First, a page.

In every industry energy resources, production materials and waste can cause cost, time and regulatory problems. Enabling the efficient recovery, usage and disposal of these resources is a key priority of Dassault Systèmes and our customers. The Science is Sustaining theme focused on how our solutions are being used to achieve sustainability in a vast range of industry processes, from pharmaceuticals to manufacturing and oil and gas.

Efficient use of materials is just one benefit that can be achieved through simulation, according to special guest presenter Stefanie Feih, senior scientist at the Singapore Institute of Manufacturing Technology. She discussed insights from her research into how manufacturers can bridge the gap between numerical simulation and experimental analysis, enabling them to improve structural efficiency, meet emissions targets and reduce material wastage.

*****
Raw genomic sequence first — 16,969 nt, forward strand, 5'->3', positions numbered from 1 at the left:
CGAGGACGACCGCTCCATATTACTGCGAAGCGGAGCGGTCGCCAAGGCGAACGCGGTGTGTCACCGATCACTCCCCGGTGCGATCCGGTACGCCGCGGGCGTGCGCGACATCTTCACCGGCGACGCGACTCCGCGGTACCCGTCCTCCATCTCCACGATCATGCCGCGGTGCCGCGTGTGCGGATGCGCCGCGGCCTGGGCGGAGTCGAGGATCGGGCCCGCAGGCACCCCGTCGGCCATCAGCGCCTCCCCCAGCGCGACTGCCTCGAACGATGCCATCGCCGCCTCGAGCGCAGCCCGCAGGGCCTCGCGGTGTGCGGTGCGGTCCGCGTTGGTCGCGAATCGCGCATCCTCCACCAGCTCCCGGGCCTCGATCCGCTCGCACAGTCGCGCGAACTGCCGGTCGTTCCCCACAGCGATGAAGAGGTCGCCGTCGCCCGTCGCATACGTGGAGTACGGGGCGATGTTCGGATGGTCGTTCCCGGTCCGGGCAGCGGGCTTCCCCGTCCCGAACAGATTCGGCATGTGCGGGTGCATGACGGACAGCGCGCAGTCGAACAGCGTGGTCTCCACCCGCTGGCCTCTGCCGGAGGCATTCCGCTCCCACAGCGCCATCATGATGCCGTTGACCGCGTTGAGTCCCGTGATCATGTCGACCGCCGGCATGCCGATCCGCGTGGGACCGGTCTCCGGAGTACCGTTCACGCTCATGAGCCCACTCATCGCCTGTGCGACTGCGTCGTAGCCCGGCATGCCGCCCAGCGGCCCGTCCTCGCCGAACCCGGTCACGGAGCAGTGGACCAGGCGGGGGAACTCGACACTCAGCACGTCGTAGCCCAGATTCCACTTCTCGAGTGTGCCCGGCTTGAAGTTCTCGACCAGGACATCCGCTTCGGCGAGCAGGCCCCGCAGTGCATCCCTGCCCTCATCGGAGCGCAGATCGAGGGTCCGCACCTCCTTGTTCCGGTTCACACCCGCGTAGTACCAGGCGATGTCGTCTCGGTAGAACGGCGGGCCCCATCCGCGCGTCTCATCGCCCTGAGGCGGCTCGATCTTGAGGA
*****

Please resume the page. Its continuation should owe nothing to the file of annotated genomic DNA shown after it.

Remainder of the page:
Throughout the event, it was clear that the personal, discovery, material and sustaining aspects of science are part of the fabric of every industry. Science in the Age of Experience showcased how the scientific and engineering community is improving the ecoefficiency of cars, increasing lifespans and making new discoveries for sustaining our world in ways never previously imagined. With continued advancements in technology and collaboration, it also highlighted the potential for even greater achievements tomorrow.